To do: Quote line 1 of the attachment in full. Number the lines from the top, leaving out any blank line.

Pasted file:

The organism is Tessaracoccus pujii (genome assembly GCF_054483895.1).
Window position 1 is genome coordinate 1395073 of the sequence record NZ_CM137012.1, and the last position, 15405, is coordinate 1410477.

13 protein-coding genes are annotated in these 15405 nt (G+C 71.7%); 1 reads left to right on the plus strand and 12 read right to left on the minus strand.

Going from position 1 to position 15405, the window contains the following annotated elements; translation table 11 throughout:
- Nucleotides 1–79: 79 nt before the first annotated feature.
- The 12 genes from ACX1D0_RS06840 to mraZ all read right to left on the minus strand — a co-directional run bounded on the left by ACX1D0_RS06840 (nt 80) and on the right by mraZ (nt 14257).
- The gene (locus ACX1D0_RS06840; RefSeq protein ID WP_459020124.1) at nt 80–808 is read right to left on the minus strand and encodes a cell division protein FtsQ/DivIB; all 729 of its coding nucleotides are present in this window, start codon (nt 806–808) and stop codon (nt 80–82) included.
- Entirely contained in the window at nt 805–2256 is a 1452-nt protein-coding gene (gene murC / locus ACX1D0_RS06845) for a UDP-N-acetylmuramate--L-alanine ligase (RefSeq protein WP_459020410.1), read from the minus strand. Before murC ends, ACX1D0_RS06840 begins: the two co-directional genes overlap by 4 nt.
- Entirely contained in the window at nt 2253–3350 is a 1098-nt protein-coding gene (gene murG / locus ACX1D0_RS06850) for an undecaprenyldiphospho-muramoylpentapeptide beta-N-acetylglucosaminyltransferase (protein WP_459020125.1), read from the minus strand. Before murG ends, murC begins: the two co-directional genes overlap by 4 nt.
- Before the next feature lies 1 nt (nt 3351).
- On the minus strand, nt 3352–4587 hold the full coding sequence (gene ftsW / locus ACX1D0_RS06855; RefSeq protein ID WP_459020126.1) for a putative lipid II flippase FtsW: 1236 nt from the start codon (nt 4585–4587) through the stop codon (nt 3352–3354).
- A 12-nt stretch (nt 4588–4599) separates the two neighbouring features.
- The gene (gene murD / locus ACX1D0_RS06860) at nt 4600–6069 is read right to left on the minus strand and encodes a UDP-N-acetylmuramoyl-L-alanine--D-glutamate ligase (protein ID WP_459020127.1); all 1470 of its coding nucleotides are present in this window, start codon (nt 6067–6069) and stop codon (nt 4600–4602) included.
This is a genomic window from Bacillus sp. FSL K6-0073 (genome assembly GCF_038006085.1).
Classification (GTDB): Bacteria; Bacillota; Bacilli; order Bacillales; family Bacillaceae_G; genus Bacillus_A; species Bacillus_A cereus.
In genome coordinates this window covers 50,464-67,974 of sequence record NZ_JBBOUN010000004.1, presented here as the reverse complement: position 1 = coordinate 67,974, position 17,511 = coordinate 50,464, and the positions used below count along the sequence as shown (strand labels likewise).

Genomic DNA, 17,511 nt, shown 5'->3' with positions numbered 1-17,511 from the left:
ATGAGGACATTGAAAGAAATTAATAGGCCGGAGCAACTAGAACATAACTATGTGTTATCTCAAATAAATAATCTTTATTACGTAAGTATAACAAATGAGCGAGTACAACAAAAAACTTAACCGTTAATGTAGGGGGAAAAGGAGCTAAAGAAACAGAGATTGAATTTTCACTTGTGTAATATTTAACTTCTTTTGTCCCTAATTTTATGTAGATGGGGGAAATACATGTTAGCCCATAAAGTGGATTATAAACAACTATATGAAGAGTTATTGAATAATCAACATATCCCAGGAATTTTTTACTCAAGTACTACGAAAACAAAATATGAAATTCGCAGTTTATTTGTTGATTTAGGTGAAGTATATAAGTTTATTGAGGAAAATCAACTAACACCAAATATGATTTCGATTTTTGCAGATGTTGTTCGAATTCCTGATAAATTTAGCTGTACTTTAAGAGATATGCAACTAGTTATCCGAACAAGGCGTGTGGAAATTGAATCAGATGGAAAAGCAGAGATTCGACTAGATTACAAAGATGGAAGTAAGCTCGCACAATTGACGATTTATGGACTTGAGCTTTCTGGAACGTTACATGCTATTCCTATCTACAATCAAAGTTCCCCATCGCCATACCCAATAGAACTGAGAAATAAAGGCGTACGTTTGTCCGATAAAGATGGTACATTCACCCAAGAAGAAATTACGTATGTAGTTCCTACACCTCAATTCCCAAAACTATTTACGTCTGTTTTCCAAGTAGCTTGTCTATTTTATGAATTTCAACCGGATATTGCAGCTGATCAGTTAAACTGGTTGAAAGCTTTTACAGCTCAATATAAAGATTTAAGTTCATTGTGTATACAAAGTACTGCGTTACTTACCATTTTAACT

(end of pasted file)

The organism is Tessaracoccus pujii (genome assembly GCF_054483895.1).